The question: “What Happens When Parks are at the Heart of Neighbourhoods?” is the central focus of this year’s Park Summit. Hosted by Park, People, this year’s Summit will once again be Canada’s largest gathering of park leaders and champions, planning and design professionals and city builders. This free event will highlight innovative approaches and proven practices to address social, economic and environmental issues through the power of parks. It is held on March 5th at Daniel’s Spectrum in Toronto’s Regent Park. The Summit will be held from 1:00 to 5:30 You can register for the Park Summit here. This year’s Keynote speaker is David Escobar-Arango


Keynote Speaker: David Escobar-Arango

fotoelcassette (1)Once described as the murder capital of the world, a story told in the current Netflix series “Narcos”, Columbia’s second largest city, Medellin is now hailed as a “miracle of reinvention.” Much of that transformation is thanks to David Escobar-Arango, the city’s former Director of Planning, and his team. The City of Medellin has been transformed through the design and development of new parks, cultural centers, and educational opportunities. One such initiative – Library Parks (Parques Biblioteca) – is a series of public libraries set in city parks that offer educational tools and programs to benefit local communities, as well as providing a hub for further urban development and green projects. Strategically located in some of the city’s most disadvantaged communities, Medellin’s five library parks have become integral centers for social development that address an identified need for more cultural and educational space. Additional projects include theExplore Park of Science and Technology and Medellin Digital Botanical Garden. Critical to the success of these initiatives was working closely with community at all stages of these projects. David Escobar-Arango has worked as a public servant; executive in the ICT sector and since 2014 he is running an NGO that promotes entrepreneurship among low income communities in his country. He has lectured and consulted in Colombia and Latin America in fields such as:Urban Development, Project Management in the Public Sector, local economic development, entrepreneurship and ICTs / smart cities.  David holds a degree in Production Engineering from EAFIT University and Master in Public Administration from the Harvard Kennedy School.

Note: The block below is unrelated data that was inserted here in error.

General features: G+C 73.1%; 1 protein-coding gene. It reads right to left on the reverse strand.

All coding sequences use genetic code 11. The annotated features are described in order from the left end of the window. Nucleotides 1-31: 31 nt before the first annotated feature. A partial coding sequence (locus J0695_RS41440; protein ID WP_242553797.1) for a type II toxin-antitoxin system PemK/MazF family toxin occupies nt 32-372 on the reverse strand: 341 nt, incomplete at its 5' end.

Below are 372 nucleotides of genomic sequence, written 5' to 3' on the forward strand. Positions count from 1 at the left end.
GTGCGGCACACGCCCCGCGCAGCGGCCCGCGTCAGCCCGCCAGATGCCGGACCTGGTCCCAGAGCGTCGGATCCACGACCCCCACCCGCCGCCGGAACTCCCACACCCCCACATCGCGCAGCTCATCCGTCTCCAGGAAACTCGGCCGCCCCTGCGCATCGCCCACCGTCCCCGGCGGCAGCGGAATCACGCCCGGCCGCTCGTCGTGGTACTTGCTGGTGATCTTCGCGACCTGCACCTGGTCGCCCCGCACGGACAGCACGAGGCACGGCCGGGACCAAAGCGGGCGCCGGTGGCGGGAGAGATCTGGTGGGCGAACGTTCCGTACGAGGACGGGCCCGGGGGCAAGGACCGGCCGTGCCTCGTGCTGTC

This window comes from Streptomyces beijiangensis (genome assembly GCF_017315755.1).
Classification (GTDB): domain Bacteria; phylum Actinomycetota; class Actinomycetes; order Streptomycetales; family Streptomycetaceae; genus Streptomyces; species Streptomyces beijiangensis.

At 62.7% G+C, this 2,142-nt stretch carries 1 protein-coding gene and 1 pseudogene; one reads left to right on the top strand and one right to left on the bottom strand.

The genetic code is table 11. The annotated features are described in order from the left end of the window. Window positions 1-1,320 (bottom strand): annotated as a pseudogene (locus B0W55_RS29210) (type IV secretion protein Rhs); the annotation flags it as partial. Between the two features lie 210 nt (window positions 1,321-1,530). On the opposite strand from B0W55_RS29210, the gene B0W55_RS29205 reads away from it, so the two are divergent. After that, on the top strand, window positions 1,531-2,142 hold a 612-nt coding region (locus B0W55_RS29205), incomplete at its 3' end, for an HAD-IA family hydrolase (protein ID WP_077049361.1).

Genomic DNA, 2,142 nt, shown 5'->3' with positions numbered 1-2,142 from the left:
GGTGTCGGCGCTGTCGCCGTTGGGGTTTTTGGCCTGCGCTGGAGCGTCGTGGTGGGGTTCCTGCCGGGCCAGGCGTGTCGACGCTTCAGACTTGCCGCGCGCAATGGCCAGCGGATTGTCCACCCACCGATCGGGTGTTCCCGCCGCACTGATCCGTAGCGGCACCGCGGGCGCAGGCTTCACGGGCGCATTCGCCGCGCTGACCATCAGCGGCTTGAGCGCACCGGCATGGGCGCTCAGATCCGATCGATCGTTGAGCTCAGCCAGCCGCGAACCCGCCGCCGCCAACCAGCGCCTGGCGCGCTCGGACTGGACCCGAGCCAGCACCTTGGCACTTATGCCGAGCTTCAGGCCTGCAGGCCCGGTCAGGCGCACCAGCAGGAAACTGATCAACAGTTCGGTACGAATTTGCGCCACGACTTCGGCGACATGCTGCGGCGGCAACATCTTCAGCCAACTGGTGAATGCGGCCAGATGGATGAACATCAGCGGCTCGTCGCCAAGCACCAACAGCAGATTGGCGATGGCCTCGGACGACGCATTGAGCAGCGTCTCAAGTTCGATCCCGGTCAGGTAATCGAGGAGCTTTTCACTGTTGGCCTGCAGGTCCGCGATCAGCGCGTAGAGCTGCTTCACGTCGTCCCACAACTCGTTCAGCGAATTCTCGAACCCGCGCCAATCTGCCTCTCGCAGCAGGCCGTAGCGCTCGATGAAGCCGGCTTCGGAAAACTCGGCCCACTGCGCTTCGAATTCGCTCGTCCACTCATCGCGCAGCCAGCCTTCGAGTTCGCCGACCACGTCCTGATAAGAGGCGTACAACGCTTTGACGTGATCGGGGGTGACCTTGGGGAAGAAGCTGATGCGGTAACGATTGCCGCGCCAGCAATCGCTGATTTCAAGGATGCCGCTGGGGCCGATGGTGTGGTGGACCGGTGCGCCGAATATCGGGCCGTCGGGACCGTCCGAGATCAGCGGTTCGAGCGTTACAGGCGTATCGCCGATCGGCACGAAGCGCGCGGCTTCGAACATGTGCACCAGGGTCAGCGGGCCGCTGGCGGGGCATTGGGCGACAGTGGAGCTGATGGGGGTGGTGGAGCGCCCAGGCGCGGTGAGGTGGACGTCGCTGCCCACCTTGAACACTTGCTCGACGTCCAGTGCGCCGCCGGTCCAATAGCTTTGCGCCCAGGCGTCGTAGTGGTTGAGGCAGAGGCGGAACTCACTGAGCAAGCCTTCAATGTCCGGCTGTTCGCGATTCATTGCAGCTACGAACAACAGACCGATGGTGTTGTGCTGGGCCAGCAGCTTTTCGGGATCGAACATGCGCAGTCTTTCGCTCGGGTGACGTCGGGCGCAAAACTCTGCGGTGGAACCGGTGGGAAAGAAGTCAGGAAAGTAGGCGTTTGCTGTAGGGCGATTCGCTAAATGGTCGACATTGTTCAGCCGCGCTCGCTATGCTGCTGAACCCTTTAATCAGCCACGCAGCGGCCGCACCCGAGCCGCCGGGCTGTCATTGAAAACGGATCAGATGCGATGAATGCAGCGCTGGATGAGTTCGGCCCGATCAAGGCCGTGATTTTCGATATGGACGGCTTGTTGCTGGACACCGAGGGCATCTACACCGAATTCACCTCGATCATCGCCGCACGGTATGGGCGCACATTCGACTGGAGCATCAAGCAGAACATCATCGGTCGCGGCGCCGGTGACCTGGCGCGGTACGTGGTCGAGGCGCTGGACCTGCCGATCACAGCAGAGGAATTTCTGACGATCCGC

In addition, this year we’ll feature three local park projects that highlight the incredible work that’s helping to realize the power of parks in Toronto.

Winter Stations

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Initiated during the winter of 2015, Winter Stations exhibition celebrates Toronto’s winter waterfront landscape. The exhibit converts lifeguard stations along Toronto’s eastern waterfront into temporary art installations. Lisa Rochon, Founder of Friends of the Beach Parks will talk about the success of Winter Stations and what can be learned from this innovative project.

For Youth Initiative

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For Youth Initiative’s Ki Bimaadiziwin means, “The Land is the Good Life,” in Anishnaabemowin-Ojibwe. This project involves an innovative partnership between For Youth Initiative and Naadmaagit Ki Group (NKG), with additional participation by the TRCA. The Weston Mount Dennis community will have an opportunity to learn about an aboriginal approach to stewardship by improving natural habitat at six sites along the Humber River. This innovative new model will promote long-term community engagement in the stewardship of nature.

The Green Line

The Green Line is an ambitious project with a vision to transform the hydro corridor that runs five kilometres from Earlscourt Park to Spadina Road into a connected linear park and trail. In 2012, Helena Grdadolnik from Workshop Architecture launched the Green Line Ideas Competition to call on architects, landscape architects, planners, artists and community members to reimagine the hydro corridor as a linear park. Helena, who now works in partnership with Park People on the project, will speak about her experience and highlight the latest developments on the Green Line.

Flemingdon Urban Fair:

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Flemingdon Urban Fair Committee is a group of women in Flemingdon Park who have come together to animate the green space in their community. Flemingdon Park is one of the largest high-rise communities in Toronto with over 22,000 inhabitants. It has been referred to as an “Arrival City” since new immigrants make up a large percentage of the community. The population, faces language, financial and cultural barriers which leads to isolation. FUFC has faced these challenges head on by using the parks as an important gathering space for everyone but especially women who may have fewer opportunities to build relationships outside of the home. Park events have been great community builders and have included clean ups, exercises, yoga, dances, multicultural festivals, nature walks and even a TIFF movie. The park has been key to FUFC’s vision of a strong and vibrant Flemingdon community.

Tickets for this FREE event go quickly, so be sure to register soon.
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